Hi, my name is Buttercup and I’m a book addict….err reviewer. I guess you could say that my love of books came from my mother; I had trouble learning to read when I was a child and she was my most demanding teacher and staunchest supporter. It might have taken a little while and a lot of work but one day everything clicked and I’ve had my nose buried in a book ever since. I sort of stumbled upon the reviewing thing by accident; someone put out a call for reviewers on one of the groups I follow, and the rest, as they say, is history.
I love reviewing, and everyone at LARS/WC is so great. Thus far I have only done reviews for WC. I always intend to pick books from both groups, but there are so many good ones out there that before I know it I have filled up my quota before I’ve even gotten a chance to look at both groups. I think that is probably my favorite thing about reviewing (besides the free books of course)– the exposure to so many different authors and styles even within the same genre. While I probably do tend to stick to my favorite sub-genres I also try to pick something new in each batch of books I review, and then there is the rare occasion when you get a book that is nothing like you think it was going to be. I’ve had a recent experience with this; lucky for me the book was amazing. But even if it wasn’t the ladies at LASR are very understanding and know that for every book there is a reader, but just because you are a reader doesn’t mean you will like every book.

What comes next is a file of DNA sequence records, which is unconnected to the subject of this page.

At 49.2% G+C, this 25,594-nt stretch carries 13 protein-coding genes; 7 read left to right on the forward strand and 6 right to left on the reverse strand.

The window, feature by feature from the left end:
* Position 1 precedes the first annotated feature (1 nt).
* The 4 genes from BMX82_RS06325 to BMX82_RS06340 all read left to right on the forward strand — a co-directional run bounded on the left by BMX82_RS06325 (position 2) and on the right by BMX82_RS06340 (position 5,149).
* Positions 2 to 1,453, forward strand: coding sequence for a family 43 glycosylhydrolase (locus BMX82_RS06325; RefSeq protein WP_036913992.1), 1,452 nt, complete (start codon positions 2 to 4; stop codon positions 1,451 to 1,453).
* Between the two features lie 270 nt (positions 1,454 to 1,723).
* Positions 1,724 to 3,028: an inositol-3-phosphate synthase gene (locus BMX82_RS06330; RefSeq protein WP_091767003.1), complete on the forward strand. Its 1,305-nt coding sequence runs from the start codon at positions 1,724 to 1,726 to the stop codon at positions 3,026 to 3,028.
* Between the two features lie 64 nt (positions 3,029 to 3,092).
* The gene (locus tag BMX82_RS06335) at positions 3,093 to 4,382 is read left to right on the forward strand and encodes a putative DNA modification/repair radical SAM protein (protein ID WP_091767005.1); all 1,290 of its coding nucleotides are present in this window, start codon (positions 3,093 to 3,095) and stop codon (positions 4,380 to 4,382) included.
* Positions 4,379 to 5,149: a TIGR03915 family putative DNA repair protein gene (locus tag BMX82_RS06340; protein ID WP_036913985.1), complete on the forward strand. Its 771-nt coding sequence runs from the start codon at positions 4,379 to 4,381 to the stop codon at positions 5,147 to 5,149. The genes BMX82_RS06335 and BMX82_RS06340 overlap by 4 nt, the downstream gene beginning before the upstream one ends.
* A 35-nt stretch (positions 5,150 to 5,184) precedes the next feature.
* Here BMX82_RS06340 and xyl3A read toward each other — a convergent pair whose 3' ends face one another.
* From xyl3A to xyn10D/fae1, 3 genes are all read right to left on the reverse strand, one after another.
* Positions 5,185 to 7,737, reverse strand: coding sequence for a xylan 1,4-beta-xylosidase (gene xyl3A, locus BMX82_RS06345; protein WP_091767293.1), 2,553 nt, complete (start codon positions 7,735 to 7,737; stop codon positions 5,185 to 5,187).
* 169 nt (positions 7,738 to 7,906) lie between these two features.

I said before that I tend to stick somewhat to my favorite sub-genres and I do. I am a big fan of paranormal romance, and because I read so much of it, it’s always exciting to me when someone brings a new twist to the mythologies that surround any given paranormal creature. Not just the paranormal books either; I love new and unexpected twists in books of any genre. That’s one of the great things about books anything can happen in them. I always love it when I hear authors talking about something they have written and they say how they were planning to write one thing but their characters had a different idea. It reminds me of The Never Ending Story— how the characters come alive when you read them, and the only limit to their adventures is your imagination. Although I have to admit that I never read that story as a child, I was a much bigger fan of Alice in Wonderland and Thru the Looking Glass; even to this day I will occasionally take a tumble down the rabbit hole and see all the wonders that there are to behold.
Of course when you break it all down it, the characters, plot, everything, it all comes down to words. For what is a book, but a bunch of words strung together to make sentences, that create the fantastical worlds, engaging characters, harrowing escapes, and of course happy endings. The right words grab you from the start and never let you go even long after you’re finished with the book, and, well, the wrong words can keep you from ever finishing a book. There is nothing I like better than to come across a truly great line in a book, one that feels like it was written just for you, even though the author doesn’t know you from Adam. I am always in awe when I come across those truly great lines, the ones that make you feel connected to something a bit bigger than yourself. That’s probably the best thing about reviewing– finding those hidden words and being able to tell everyone about them.